Lassen National Park’s geothermal features include the giggle-inducing “Fart Gulch.” (Photo by Bill Fink/The Points Guy)

For an alternative to Yellowstone National Park, take the trek to California’s Lassen Volcanic National Park. Yellowstone has the iconic Old Faithful geyser and herds of bison. However, it also has herds of visitors in summer, which can be as unpleasant as a close encounter with the cranky furry beasts. The more remote and often under-visited Lassen National Park has an equally entertaining collection of thermal features, including the giggle-inducing hiking trails and viewpoints of “Bumpass Hell” and “Fart Gulch.” While some segment of Lassen suffered from a major wildfire in 2021, much of the park remained untouched, and most campgrounds will be open for the start of the summer season, along with many of the popular trails. For those with a hankering for wide-open bison-viewing spots, you can still get your fill in the 70,000 acres of North Dakota’s peaceful and secluded Theodore Roosevelt National Park.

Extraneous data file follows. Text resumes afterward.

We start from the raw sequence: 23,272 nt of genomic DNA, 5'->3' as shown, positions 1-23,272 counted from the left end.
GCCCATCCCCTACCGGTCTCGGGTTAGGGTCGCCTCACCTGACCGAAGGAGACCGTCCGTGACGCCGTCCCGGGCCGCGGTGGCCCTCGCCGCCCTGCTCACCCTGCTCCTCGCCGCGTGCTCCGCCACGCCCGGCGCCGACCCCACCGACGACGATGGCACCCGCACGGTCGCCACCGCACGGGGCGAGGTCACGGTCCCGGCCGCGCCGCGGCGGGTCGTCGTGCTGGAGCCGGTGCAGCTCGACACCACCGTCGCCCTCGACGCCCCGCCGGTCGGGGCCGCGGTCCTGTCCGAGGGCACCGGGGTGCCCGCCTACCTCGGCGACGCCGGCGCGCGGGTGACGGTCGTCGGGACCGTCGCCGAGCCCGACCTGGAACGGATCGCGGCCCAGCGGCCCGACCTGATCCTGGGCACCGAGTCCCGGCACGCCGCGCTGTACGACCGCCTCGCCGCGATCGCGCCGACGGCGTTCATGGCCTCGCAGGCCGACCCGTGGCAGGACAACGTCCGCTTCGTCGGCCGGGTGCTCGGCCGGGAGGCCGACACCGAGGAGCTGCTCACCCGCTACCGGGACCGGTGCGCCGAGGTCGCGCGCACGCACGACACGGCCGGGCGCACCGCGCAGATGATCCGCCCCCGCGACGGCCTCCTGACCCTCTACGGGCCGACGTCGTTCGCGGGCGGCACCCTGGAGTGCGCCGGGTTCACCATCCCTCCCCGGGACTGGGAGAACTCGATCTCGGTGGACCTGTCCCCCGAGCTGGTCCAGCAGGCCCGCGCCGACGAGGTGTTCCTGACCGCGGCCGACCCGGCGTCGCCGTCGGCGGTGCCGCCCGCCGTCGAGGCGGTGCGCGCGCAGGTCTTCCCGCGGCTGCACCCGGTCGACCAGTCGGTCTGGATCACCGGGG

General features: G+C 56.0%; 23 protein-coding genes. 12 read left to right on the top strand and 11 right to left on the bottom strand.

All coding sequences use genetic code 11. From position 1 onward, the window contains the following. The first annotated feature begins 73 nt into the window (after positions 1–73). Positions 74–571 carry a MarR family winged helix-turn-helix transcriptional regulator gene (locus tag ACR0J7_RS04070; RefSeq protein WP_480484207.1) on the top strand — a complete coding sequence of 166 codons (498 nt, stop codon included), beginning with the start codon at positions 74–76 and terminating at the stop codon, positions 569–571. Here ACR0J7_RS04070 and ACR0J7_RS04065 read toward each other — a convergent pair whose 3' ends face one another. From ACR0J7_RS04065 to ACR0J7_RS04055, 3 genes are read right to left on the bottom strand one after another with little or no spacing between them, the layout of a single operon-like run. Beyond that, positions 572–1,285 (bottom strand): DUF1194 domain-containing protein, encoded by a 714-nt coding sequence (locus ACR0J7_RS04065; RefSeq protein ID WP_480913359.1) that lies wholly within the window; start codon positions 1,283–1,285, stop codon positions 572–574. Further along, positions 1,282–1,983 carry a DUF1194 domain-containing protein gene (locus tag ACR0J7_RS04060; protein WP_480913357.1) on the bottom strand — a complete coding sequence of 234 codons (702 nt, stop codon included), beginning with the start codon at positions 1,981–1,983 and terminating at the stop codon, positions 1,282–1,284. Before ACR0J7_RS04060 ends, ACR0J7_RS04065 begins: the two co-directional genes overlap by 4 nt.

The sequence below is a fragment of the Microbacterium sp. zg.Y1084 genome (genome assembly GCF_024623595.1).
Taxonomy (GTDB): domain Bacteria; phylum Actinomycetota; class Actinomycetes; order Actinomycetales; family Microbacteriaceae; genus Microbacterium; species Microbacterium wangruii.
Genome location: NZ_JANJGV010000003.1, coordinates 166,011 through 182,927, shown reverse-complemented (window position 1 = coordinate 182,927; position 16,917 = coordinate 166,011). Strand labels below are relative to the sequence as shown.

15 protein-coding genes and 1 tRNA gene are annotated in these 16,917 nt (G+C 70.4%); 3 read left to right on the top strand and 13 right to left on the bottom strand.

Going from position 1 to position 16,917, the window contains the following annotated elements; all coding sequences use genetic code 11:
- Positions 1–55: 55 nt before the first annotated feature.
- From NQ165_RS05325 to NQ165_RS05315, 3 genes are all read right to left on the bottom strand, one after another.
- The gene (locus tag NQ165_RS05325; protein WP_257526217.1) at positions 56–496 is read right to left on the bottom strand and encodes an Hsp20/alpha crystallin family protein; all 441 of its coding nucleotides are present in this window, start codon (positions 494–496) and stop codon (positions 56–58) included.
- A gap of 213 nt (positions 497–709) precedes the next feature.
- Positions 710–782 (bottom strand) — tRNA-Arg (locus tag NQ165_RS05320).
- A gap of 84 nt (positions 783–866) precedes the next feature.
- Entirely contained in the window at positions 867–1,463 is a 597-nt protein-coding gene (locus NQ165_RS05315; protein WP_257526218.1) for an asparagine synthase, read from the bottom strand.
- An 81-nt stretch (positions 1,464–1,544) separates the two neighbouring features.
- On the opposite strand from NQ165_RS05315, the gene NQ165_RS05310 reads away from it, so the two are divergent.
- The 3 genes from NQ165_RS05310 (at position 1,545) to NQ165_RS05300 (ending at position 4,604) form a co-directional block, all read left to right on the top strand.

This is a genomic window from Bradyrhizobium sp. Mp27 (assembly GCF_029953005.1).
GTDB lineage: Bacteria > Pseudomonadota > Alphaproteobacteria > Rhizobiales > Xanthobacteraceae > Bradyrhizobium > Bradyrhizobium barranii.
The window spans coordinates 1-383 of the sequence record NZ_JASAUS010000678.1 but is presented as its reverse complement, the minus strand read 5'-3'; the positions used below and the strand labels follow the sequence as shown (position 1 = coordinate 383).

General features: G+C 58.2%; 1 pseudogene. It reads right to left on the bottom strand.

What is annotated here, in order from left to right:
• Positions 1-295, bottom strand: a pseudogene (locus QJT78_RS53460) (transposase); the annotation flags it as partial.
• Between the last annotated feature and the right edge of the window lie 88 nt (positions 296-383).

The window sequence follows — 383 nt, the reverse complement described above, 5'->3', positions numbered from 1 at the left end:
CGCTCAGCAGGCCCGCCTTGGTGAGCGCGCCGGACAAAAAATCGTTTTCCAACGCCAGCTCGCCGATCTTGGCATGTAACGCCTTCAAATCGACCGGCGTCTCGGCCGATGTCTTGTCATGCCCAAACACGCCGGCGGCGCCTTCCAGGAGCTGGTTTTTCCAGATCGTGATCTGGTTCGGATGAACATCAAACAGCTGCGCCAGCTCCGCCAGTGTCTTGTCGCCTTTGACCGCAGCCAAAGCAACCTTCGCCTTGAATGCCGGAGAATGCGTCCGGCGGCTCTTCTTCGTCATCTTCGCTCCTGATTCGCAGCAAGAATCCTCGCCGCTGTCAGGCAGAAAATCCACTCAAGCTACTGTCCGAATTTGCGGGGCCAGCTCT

White Mountain National Forest instead of Acadia National Park

The White Mountains National Forest. (Photo by Chiara Salvadori/Getty Images)

New Hampshire’s White Mountain National Forest is a good alternative to Maine’s Acadia National Park. Given the record-setting 4 million visitors to Acadia National Park last year, it’s going to take a lot of work to find some solitude there this year. Instead, travel across state lines to the White Mountain National Forest and tackle the rugged beauty of the Presidential Traverse hiking trail. The full hike can be a challenge, as it goes along windswept peaks above the tree line, but you’ll appreciate the peace and spectacular views you’ll earn along the way. The park offers plenty of more relaxing hiking trails as well.